However, there’s still more work to be done! With the help of some fellow fans, I’m starting to catalogue the images — in particular, which actors are in each frame and what’s happening or what objects appear. It’s still early days, but here are some examples from the films that have been catalogued so far:

The images are also starting to be integrated into the actor/actress pages in the site (e.g. Tippi Hedren).
Also, inspired by a comment in Charles Barr’s “English Hitchcock“, I’ve begun documenting film credits as well intertitles from the silent films (e.g. Champagne).
The final thing I’ve been adding in the last week or so is content from YouTube. The aim is to have videos for each of Hitchcock’s cameo appearances (e.g. Vertigo), interviews (e.g. Picture Parade), and film trailers (e.g. Frenzy).
So, now you know why I’ve not been blogging much recently 😉

Congratulations Casey!

Contrary to any speculation you might see on snopes.com, I haven’t been abducted by aliens, joined a monastery, or fallen down an open manhole cover — the last couple of months have been fairly hectic and although I’ve kept saying to myself “I must remember to blog about XYZ”, life just keeps throwing stuff in my way.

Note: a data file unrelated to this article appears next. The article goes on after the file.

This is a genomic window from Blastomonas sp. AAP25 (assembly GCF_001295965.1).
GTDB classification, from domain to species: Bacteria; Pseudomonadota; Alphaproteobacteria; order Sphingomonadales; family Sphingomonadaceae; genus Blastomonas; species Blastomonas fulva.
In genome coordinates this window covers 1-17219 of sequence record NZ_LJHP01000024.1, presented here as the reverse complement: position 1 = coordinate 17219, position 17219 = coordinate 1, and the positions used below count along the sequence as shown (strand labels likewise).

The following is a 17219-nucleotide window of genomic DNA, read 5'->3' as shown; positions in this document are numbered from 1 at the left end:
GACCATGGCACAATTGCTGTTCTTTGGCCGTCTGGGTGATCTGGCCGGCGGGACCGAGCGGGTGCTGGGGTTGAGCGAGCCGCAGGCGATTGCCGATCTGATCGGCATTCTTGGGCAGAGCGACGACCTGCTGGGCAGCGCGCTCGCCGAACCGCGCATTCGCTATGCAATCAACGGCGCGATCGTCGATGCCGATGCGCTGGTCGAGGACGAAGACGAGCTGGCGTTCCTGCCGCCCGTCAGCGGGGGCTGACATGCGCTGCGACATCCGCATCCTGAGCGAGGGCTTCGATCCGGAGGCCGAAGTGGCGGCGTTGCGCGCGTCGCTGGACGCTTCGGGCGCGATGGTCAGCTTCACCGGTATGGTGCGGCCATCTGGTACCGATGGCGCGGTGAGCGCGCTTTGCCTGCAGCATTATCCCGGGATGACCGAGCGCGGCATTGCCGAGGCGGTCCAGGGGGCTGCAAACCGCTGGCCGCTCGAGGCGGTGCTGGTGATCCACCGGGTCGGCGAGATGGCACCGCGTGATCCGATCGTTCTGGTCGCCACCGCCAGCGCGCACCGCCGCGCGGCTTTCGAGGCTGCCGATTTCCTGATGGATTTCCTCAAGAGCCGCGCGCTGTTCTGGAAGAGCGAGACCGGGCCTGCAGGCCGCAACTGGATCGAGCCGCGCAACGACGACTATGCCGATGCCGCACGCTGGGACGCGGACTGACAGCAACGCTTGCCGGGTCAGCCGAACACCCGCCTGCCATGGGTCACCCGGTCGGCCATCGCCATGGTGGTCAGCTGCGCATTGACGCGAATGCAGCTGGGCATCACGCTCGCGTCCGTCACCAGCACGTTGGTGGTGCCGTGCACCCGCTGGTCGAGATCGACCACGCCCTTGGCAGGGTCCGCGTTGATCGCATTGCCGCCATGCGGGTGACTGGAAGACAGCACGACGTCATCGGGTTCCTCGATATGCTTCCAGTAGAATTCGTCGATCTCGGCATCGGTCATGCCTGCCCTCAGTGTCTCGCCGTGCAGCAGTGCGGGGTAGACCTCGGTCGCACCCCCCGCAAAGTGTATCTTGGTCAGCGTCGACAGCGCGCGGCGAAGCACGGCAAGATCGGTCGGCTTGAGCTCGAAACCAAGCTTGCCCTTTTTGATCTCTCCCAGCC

Anyway, this morning I found out that Casey Durfee has left the Seattle Public Library to become the latest employee of LibraryThing — specifically he’s going to be working on the LibraryThing for Libraries product.
I’ve lost count of the number of times I’ve added something to our OPAC or written a bit of code that I thought was new & cool only to find out that Mr Durfee had already done it.
I think I’m already on record as saying that if I lived in the USA, I’d camp outside Tim Spalding’s house with a large sign saying “Please let me work for LibraryThing! Will write code for coffee and peanuts!”. Come the day that LibraryThingGlobalHyperMegaCorpLtd opens its first UK office, I’ll be there with my sign.
So, with a huge amount of envy, I’d like to wish Casey all the best in his new job. I’d also like to thank him for the hundreds of helpful emails he’s sent to the IPAC and Horizon mailing lists over the last 6 years — there were many times when I seriously wondered if Casey knew more about how HIP worked than the developers at Dynix (and then SirsiDynix) did!